Peace and Freedom go hand in hand; They always have and always will. Taking a person’s freedom is a covert form of war.

 

Is war a security issue? - I think so.

 

The following is quoted from the pastor and clergy member Martin Niemöller (1892–1984) who wrote several versions of this speech

http://en.wikipedia.org/wiki/First_they_came_...

First they came for the Socialists, and I did not speak out—Because I was not a Socialist.

Then they came for the Trade Unionists, and I did not speak out—Because I was not a Trade Unionist.

Then they came for the Jews, and I did not speak out—Because I was not a Jew.

Then they came for me—and there was no one left to speak for me

 

Niemöller was the leader of a group of German clergymen opposed to Hitler. In 1937 he was arrested and eventually confined in Sachsenhausen and Dachau. He was released in 1945 by the Allies.

Eight long years in places that are clearly understood to be worse than death and worse than hell,… because no one was willing to speak out sooner or in good, sensible and real actual time.

Edited by Elen1107
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It seems religion lives in the past whether it is Muslim or Christianity so the rules are from the past, but I think the coverings have a purpose that has become misplaced or perverted. It seems we gain knowledge from relationships. It is not about controling thoughts, but guiding our thoughts to harmony and a freedom leading to knowledge. When I was young and a monk I had to wear a turban and saffron robes. They were a symbol to others that I was celibate and concerned more with the spiritual than the physical plane. I have to admit that I became closer to women and men than before because they were not threatened sexually and I was not either so I could open up and be vulnerable. Muslims went out of their way to help me in different countries even thought I was wearing the uniform of their enemy. I learned a lot about women and myself. When I had to beg people bent over bakwards giving me have of their daily food not because I was American, but because of the coverings I was wearing and they seemed to understand.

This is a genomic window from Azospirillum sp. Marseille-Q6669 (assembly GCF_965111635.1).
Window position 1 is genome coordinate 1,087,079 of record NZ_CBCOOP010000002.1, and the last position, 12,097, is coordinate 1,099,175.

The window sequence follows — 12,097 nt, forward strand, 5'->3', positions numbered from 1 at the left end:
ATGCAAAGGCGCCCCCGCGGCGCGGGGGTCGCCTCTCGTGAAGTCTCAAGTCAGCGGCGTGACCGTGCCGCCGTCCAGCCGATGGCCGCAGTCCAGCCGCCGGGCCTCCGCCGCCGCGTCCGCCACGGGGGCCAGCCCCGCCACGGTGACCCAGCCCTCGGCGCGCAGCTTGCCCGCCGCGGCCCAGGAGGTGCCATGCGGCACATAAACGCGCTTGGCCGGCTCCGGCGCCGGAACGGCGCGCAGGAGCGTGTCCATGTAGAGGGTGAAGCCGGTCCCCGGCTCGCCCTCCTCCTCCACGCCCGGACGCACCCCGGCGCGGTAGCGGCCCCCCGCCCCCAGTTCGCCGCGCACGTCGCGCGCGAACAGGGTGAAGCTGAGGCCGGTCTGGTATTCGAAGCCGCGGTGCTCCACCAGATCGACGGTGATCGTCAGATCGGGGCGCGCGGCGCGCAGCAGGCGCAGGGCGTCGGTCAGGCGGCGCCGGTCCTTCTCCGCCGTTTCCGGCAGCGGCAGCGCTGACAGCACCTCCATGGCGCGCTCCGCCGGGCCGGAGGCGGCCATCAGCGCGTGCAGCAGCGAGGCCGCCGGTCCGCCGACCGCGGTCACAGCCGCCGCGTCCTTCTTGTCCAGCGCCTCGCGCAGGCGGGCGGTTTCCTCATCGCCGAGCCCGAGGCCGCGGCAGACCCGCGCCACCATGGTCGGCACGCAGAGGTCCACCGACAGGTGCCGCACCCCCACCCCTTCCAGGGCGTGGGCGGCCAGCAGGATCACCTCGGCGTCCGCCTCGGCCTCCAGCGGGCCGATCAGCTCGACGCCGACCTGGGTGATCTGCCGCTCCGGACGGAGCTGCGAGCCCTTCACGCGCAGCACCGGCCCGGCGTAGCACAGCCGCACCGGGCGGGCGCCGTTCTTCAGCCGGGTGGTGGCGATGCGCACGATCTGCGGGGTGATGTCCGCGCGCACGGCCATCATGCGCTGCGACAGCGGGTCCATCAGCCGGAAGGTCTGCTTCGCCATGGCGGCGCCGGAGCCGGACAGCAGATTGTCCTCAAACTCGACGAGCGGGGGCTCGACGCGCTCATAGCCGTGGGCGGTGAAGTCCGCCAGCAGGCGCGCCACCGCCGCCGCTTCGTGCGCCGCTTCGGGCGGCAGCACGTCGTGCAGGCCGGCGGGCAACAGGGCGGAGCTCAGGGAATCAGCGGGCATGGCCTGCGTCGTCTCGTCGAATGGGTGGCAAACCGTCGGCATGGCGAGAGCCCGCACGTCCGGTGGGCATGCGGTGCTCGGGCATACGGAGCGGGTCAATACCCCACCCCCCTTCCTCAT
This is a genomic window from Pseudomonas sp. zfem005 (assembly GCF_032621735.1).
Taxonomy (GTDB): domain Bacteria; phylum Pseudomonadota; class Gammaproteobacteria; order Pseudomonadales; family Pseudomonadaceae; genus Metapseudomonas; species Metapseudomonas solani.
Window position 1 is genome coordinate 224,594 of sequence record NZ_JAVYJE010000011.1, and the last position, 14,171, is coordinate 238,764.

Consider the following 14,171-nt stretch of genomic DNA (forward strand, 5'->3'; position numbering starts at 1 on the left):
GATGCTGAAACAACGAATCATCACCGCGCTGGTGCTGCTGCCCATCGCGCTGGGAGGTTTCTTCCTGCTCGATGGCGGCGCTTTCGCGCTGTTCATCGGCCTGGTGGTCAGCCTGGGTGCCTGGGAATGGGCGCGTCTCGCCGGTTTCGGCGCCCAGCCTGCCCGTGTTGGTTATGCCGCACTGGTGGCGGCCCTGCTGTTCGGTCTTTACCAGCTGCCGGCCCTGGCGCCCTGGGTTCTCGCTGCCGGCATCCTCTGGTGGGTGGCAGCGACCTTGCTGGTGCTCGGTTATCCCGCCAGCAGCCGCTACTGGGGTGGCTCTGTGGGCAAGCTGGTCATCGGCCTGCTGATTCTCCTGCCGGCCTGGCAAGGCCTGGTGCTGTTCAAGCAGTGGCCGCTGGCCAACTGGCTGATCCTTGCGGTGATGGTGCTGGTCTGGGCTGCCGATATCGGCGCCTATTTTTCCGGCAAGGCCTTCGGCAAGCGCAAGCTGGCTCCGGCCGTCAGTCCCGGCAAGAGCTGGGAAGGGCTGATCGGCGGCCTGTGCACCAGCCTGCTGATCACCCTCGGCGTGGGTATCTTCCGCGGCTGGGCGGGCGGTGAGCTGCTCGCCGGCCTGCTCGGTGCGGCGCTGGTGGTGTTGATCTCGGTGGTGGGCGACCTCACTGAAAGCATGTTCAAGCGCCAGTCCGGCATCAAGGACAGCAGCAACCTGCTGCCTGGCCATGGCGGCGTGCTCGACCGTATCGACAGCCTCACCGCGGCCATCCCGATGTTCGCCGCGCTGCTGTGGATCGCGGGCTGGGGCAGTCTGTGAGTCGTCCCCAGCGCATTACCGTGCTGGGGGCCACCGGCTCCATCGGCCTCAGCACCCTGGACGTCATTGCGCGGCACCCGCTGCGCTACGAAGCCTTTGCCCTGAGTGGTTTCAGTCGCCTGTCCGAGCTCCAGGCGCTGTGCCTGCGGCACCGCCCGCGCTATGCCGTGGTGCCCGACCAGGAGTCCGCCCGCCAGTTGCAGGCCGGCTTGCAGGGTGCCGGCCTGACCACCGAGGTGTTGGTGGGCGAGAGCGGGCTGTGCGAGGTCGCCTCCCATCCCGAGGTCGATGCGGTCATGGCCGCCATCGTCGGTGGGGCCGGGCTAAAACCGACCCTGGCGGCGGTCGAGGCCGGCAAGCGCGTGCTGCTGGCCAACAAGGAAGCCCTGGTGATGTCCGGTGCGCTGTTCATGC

On the negative side in Iran during the revolution if women didn't wear the chador the fundamentalist would throw acid in their faces. I lived with an Indian guy and he bragged that he could easily pick up the women hidden behind the cloth. I noticed that some women wore stylish clothes underneath and in Morrocco too even though theirs were a little different. They wore a robe with a hood and veil. I stayed with a poor family and the women underneath wore modern clothes and when they entered the home took off the veil and robe. Beauty is different in different countries and is emphasized. In Iran they would make up their eyes and would let the chador slide off one shoulder and then pick it up with a side glance. In India women wear jewlery on their feet, ankles, hands and feet. In America tight clothes are worn to show off the figure. In Australia I am sure Paul walks around without a shirt to show off his six-pack. I think the correlation between what people are doing, thinking and being is more important than the customs. I enjoyed the different clothes, customs and food in the countries I lived, but it was always a choice and not forced. When I came back to America and dressed or acted a little different people would ask if something was wrong. This mild pressure had no effect since I lived overseas for 20 years, but for others it might be termed forced. People saying are you sick or crazy. This comes with a warning watch out for wolves in lambs clothing.